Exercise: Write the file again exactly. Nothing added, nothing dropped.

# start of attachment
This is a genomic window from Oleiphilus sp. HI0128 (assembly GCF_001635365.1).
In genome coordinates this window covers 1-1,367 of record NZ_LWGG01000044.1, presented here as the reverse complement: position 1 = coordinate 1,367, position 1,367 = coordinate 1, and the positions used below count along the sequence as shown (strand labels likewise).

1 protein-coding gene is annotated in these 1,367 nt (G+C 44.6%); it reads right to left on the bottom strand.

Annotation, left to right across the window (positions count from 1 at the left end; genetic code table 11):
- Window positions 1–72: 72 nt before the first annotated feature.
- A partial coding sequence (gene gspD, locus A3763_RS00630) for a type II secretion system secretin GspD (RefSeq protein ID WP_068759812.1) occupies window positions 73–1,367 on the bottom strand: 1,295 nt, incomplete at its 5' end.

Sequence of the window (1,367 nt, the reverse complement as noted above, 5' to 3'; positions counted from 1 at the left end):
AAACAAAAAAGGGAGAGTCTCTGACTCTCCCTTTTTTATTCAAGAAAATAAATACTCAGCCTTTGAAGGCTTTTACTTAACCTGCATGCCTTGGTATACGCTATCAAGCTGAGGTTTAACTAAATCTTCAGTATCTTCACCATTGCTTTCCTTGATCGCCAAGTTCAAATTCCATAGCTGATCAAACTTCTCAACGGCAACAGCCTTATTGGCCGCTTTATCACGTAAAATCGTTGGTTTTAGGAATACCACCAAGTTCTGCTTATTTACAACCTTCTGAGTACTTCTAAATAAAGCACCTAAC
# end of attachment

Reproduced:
This is a genomic window from Oleiphilus sp. HI0128 (assembly GCF_001635365.1).
In genome coordinates this window covers 1-1,367 of record NZ_LWGG01000044.1, presented here as the reverse complement: position 1 = coordinate 1,367, position 1,367 = coordinate 1, and the positions used below count along the sequence as shown (strand labels likewise).

1 protein-coding gene is annotated in these 1,367 nt (G+C 44.6%); it reads right to left on the bottom strand.

Annotation, left to right across the window (positions count from 1 at the left end; genetic code table 11):
- Window positions 1–72: 72 nt before the first annotated feature.
- A partial coding sequence (gene gspD, locus A3763_RS00630) for a type II secretion system secretin GspD (RefSeq protein ID WP_068759812.1) occupies window positions 73–1,367 on the bottom strand: 1,295 nt, incomplete at its 5' end.

Sequence of the window (1,367 nt, the reverse complement as noted above, 5' to 3'; positions counted from 1 at the left end):
AAACAAAAAAGGGAGAGTCTCTGACTCTCCCTTTTTTATTCAAGAAAATAAATACTCAGCCTTTGAAGGCTTTTACTTAACCTGCATGCCTTGGTATACGCTATCAAGCTGAGGTTTAACTAAATCTTCAGTATCTTCACCATTGCTTTCCTTGATCGCCAAGTTCAAATTCCATAGCTGATCAAACTTCTCAACGGCAACAGCCTTATTGGCCGCTTTATCACGTAAAATCGTTGGTTTTAGGAATACCACCAAGTTCTGCTTATTTACAACCTTCTGAGTACTTCTAAATAAAGCACCTAAC